The strongest advocates for a Portland pesticide ordinance are home grown according to Council Hinck.
The Councilor believes that the ten-member task force, with their diverse perspectives surrounding pesticide and fertilizer use, are brought together by the desire to give voice to “… the majority of people in Portland (that) would be pleased to see us scale back on the use of chemical pesticides and be a city that demonstrates the efficacy of the alternatives. “
The Portland Protectors is a grassroots organization that was formed in the last year to see to the passage of a Portland pesticide ordinance. Co-founder Avery Yale Kamila explains “… Portland Protectors is hopeful [that] the task force will be able to draft an ordinance well-suited to Portland’s unique needs, that builds upon the extensive work done to create the South Portland ordinance and that will provide much-needed protections to kids, pollinators, pets, wildlife and Casco Bay.”
Task force member Jesse O’Brien, a Portland resident and owner of Down East Turf Farms in Kennebunk, has been involved in the green industry since he was in high school. His interest in serving on the task force is to make sure the proposed ordinance has a strong education component. He feels that if used properly synthetic pesticides have a role in protecting the environment.
Tim Currie, manager of Maine Hardware, is serving on the task force because he wants to make sure that the store is on top of this issue in order to best serve its customers. For a complete list of task force members go to www.portlandmaine.gov/1774/Pesticide-and-Fertilizer-Task-Force.
The opportunity before Portland reminds Councilor Hinck of Margaret Mead’s quote, “Never doubt that a small group of thoughtful committed citizens can change the world, indeed, it’s the only thing that ever has.”
West End News readers that want to take a more active role to ensure the passage of a Portland pesticide ordinance can do so in a number of ways:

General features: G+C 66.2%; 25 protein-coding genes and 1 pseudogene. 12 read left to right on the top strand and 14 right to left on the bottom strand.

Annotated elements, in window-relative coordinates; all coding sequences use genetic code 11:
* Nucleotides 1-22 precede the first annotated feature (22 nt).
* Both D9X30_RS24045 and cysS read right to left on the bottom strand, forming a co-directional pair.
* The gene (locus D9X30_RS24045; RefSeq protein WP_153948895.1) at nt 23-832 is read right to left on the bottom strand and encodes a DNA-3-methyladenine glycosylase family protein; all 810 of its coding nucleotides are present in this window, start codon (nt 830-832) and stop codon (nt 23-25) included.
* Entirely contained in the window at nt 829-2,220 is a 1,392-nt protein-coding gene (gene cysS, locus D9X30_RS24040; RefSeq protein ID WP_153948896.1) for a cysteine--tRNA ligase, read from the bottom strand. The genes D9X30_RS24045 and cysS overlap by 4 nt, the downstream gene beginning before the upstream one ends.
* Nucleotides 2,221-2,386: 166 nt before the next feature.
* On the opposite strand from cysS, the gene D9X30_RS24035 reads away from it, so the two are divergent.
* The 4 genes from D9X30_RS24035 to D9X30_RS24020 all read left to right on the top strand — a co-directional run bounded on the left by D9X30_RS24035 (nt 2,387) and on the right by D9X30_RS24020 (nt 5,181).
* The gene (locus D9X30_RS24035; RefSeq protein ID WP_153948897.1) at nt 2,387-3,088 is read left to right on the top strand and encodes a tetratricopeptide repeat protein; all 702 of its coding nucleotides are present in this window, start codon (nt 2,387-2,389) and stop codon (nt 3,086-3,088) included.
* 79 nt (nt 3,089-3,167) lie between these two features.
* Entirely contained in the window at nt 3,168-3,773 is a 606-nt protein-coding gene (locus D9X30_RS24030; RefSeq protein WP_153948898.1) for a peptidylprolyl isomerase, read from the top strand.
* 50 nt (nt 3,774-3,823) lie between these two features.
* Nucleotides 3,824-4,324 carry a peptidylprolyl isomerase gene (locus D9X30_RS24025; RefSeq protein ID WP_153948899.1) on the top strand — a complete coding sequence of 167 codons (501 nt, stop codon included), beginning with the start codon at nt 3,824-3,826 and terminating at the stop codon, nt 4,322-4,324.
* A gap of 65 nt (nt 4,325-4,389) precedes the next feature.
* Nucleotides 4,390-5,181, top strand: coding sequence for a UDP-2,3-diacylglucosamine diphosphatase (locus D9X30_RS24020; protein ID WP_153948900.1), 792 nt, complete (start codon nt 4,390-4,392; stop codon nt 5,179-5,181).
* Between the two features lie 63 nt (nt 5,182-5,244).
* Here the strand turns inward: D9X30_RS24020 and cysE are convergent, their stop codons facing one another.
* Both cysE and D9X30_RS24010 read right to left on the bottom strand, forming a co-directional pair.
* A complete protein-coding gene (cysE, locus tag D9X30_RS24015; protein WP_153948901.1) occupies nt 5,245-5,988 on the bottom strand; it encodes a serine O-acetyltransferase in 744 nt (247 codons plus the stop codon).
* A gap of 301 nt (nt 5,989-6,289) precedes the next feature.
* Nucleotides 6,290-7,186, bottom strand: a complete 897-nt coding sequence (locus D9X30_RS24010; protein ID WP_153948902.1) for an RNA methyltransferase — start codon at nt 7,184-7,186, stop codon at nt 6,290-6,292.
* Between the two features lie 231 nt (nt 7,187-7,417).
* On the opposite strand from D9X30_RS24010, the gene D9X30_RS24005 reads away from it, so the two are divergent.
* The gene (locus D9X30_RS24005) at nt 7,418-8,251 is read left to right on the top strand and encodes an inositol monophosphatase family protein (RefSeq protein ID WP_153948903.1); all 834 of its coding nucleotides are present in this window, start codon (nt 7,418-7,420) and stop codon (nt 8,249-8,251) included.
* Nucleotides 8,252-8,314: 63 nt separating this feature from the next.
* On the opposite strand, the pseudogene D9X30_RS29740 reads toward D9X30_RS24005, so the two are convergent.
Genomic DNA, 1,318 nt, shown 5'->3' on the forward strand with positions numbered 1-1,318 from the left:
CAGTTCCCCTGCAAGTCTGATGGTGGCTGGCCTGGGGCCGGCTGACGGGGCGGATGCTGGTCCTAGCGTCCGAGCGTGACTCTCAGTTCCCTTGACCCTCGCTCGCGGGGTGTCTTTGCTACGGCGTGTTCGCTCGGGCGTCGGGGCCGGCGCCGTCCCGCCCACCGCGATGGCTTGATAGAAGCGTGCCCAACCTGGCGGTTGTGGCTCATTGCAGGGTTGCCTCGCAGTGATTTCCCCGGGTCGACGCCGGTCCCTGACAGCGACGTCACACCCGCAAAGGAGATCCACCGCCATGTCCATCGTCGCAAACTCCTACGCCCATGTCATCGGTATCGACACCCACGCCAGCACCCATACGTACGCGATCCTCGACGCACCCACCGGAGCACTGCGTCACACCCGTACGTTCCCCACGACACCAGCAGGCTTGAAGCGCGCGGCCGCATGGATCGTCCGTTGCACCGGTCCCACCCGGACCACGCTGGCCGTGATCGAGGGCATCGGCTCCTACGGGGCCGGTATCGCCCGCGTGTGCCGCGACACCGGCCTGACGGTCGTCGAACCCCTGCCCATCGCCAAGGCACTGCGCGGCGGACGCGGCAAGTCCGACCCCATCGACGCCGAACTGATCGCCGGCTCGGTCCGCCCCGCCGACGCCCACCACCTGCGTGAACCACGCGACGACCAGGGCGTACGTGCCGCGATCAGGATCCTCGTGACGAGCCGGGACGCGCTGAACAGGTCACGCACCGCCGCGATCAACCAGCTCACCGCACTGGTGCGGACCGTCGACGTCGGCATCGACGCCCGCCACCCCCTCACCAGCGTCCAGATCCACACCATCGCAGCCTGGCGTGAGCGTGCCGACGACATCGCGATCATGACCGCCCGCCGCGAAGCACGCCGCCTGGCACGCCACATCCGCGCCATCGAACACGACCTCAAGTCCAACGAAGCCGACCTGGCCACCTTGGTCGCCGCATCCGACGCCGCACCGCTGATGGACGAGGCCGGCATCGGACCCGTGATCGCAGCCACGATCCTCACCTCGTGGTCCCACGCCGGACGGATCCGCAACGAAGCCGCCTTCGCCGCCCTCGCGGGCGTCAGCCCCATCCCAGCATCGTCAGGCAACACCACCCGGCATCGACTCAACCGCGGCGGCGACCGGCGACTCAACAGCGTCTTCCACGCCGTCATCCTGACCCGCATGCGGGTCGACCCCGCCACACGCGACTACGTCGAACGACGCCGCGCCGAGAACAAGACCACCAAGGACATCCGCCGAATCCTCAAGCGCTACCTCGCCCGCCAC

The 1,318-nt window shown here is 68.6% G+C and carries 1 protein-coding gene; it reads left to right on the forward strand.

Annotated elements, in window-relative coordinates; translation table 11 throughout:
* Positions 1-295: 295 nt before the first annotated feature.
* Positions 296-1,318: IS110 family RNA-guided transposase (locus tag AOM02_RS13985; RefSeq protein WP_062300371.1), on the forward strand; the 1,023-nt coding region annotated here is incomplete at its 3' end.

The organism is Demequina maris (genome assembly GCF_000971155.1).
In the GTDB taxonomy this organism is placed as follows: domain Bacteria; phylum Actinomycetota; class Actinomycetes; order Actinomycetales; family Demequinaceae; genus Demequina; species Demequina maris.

Contact Council members, especially those most involved with getting the draft ordinance to the Council on July 20th.
Councilor Nicholas Mavodones
Councilor Spencer Thibodeau
Councilor Edward Suslovic
Councilor Jon Hinck
- Support the Portland Protectors. Individuals can choose to support the organization in a number of ways: sign its pesticide reduction petition (change.org/p/portland-city-council-ban-pesticides-in-portland-maine), display a Bee Safe poster on your lawn or garden, sign up for e-mail updates and/or make a contribution toward the production of the Bee posters. Posters are free, but cost $5 to produce. Go to the Portland Protectors Facebook page to get involved.
- Reduce or eliminate your use of synthetic pesticides like Roundup. A good local resource for growing and maintaining healthy plants for humans, wildlife, pollinators and waterways is the website for the Portland Pollinators (portlandpollinators.org). The Portland Pollinators have a sign you can print and post in support of safe habitats. Another informative site is UMaine’s Cooperative Extension (www.extension.umaine.edu).
Bridget Chase is a freelance writer who lives in the West End and loves it.